If Liverpool fail to finish fourth or higher they will miss out on a potential £25m+ in the Champions League, which is a pretty similar figure to what they will have to find in interest payments from now on thanks to the owners’ £350m debt. From expecting investment to bring cash to improve the squad fans now fear not only will that be lacking, but a finish outside the top four might force the club to sell players just to pay the interest on debts.
The £350m debt is not for building the stadium, and raising the finance to build something that is estimated to cost at least £300m is not going to be easy.
For Hicks to buy Gillett out on his own and become sole owner he needs to find double the amount of guarantees he has in place now for his share of the debt. Then he can take over full responsibility for the loans, freeing Gillett. This is no easy task, his assets have dropped in value over the last year and he’s got to convince the banks all over again that the club can still meet the interest payments.
On top of this he also needs to find £25m to pay Gillett the profit he’s desperate to make from his year of fake “Snoogy Doogy” promises and dollar-bill-waving stunts.
Of course even if Hicks can raise what he needs to take Gillett’s share, Gillett is of course under no obligation to sell. It’s unlikely to happen, but if he plays hardball he can stick around and make life difficult for his partner. He could even come out of hiding and start turning up for games, raising his public profile again, and blocking any Hicks ideas he’s not keen on. If his feud with Hicks is strong enough, there’s no telling what could happen but it’s unlikely there’d be any progress on the new stadium.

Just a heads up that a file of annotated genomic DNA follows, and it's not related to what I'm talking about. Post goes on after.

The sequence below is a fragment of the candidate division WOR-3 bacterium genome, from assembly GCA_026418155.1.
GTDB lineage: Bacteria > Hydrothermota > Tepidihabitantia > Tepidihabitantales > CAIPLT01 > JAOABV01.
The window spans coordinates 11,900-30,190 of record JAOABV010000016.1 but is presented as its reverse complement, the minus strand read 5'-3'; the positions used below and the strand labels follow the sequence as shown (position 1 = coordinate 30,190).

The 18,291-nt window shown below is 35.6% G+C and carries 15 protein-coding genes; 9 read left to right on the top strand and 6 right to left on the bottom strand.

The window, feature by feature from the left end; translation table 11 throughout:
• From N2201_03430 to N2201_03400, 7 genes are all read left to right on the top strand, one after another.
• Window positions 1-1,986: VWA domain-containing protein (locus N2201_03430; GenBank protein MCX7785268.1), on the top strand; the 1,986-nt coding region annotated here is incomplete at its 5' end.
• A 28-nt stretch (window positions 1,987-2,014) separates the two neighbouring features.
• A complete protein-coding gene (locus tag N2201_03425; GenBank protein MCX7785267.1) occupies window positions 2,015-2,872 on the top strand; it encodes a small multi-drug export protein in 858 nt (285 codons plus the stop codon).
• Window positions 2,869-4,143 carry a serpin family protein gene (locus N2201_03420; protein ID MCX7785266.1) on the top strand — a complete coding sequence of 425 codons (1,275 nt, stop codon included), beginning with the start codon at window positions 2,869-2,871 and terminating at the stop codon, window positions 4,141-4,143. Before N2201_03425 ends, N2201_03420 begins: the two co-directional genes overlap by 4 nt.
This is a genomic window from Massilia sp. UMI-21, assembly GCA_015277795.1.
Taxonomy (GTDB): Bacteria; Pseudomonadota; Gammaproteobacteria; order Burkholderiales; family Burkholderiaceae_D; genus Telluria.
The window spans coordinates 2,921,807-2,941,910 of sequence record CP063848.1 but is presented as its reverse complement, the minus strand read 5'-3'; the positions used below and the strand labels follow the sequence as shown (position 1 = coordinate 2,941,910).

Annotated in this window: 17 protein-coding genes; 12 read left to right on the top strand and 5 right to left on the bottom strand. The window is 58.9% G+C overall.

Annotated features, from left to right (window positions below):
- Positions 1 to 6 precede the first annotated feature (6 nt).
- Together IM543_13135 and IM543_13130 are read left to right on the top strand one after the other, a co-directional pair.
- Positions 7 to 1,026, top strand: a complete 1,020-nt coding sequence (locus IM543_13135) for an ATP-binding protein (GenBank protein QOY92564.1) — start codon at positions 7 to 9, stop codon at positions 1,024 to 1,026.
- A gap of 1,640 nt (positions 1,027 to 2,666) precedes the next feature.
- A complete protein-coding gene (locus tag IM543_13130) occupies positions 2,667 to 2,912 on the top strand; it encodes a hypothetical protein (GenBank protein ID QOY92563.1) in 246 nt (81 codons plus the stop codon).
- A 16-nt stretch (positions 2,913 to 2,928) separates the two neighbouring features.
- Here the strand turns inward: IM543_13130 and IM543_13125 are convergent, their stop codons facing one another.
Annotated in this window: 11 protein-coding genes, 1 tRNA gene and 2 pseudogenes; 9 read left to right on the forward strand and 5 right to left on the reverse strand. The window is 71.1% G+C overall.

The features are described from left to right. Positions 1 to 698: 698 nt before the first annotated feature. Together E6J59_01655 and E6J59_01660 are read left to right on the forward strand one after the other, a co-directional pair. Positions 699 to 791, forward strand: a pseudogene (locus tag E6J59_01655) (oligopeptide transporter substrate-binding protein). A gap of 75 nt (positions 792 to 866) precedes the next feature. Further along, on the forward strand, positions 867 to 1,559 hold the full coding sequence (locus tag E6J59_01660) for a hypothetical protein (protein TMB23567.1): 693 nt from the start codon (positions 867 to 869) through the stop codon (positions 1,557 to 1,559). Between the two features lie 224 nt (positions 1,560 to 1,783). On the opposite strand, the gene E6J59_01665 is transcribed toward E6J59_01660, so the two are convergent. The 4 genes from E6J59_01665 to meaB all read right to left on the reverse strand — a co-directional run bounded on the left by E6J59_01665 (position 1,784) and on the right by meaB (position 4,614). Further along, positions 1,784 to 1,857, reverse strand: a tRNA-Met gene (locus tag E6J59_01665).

In all honesty, if Hicks does care about the club, as he often professes to do, he needs to “fix” whatever was up his sleeve in his interview in the Star-Telegram last week and to “fix” it quickly.
A 100% stake in Hicks’ name is not what too many supporters want, but the continuance of 50-50 Hicks-Gillett, with the two at loggerheads, is likely to lead Liverpool into deep trouble. We’re already in March and nobody can make a decision on new contracts or new signings and work on getting fresh consent for the new stadium can’t be moved forward
If Hicks can’t “fix” it quickly, he needs to step aside and allow DIC a place in the club.